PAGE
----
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A study of childhood attendance at emergency departments in the West Midlands region
  1. A Downing1,
  2. G Rudge2
  1. 1Centre for Epidemiology & Biostatistics, University of Leeds, UK
  2. 2Department of Public Health & Epidemiology, University of Birmingham, Edgbaston, Birmingham, UK
  1. Correspondence to:
 Dr Amy Downing
 Northern & Yorkshire Cancer Registry & Information Service, Arthington House, Hospital Lane, Cookridge, Leeds, LS16 6BQ; a.downing{at}


Introduction: Research into childhood attendance at EDs in the UK has focused mainly on injury rather than medical conditions and studies have been relatively small. This study looks at all types of ED attendance by children across a large population.

Data and methods: Routine data on all new attendances by children under 16 years were available for 12 EDs in the West Midlands (period: 1 April 2002 to 31 March 2004, 365 695 records). The data were split into four age groups (<1, 1–4, 5–9, and 10–15 years).

Results: Injury related conditions increased with age (with the exception of head injury). Respiratory and gastrointestinal were the most common medical conditions decreased with age. 11.5% of children were admitted to hospital and this varied from 8.2% (10–15 years) to 24.2% (<1 year).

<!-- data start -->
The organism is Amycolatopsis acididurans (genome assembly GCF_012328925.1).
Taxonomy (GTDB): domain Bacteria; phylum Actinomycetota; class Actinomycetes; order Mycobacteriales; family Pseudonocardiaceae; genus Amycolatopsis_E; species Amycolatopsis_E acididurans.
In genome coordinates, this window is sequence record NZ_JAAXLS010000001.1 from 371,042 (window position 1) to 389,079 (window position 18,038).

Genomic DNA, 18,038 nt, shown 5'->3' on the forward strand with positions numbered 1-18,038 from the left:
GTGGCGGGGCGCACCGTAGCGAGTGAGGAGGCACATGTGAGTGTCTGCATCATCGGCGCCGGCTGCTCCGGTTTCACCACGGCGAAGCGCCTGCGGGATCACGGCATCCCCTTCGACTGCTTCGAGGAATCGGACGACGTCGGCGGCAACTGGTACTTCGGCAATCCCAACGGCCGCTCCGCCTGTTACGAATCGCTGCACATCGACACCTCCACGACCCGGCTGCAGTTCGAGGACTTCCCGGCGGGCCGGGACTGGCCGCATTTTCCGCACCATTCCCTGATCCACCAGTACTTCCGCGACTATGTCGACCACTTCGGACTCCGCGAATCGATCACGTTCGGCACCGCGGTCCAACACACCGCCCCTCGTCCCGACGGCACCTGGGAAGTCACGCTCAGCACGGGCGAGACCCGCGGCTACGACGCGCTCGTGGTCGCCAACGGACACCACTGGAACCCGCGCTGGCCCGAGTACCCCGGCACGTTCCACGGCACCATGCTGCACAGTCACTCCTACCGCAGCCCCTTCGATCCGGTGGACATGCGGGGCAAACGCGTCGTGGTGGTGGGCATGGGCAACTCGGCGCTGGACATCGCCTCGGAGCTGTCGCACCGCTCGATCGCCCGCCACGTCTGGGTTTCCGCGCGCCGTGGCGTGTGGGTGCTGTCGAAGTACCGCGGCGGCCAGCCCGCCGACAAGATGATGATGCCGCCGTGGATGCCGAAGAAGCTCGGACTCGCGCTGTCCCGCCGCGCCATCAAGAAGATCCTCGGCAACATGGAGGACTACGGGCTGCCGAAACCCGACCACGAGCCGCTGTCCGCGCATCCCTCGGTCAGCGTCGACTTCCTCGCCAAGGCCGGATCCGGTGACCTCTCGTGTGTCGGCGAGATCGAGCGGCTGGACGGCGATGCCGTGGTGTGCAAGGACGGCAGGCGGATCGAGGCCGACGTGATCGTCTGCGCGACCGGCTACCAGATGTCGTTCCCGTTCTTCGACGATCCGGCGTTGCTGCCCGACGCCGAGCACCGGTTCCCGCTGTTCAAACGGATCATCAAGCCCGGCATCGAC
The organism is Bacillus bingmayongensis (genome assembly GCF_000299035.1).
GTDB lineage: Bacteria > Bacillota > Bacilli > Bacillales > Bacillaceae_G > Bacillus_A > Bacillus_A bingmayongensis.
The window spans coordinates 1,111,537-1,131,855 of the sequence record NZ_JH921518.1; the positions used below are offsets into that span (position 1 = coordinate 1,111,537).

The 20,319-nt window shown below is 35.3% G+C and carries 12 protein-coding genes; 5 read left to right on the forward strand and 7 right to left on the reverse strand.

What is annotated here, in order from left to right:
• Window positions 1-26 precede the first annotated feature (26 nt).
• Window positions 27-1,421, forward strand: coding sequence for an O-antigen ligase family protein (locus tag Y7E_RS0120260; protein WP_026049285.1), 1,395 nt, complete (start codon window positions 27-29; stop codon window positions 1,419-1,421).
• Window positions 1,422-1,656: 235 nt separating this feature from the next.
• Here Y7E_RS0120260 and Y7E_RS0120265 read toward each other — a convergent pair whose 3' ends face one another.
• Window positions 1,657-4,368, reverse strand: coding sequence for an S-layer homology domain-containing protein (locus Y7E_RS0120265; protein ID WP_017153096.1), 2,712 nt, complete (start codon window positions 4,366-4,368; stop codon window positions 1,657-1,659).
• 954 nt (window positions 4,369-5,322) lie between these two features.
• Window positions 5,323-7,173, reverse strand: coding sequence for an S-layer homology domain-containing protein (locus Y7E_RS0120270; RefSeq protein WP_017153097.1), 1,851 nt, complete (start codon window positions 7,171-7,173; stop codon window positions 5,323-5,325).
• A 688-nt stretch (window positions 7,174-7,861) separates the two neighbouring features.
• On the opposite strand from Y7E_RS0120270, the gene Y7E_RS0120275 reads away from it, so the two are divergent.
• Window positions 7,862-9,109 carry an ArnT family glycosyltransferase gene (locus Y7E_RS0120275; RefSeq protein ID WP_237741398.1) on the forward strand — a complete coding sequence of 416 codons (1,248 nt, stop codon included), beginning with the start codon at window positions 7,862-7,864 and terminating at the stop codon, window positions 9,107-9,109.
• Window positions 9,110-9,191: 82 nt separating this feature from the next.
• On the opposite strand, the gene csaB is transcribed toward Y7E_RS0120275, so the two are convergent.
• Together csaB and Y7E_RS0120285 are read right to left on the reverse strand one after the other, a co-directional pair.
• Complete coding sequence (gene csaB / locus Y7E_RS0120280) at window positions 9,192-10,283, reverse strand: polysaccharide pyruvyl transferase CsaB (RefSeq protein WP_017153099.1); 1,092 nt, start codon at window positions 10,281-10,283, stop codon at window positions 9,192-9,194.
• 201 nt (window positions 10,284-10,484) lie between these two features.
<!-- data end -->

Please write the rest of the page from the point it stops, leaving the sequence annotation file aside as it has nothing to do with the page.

Conclusions: This study has shown substantial variations in ED attendance by age and has given an insight into the variation among hospitals. This is the largest study of childhood ED attendance undertaken in the UK, and it is hoped that the questions raised will prompt more research in this field.

  • CDS, Commissioning Data Set
  • ED, emergency department
  • children
  • emergency department
  • epidemiology

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  • Funding: The A&E Surveillance Centre was initially funded by the Department of Health and is now funded by the West Midlands Public Health Levy.

  • Competing interests: none declared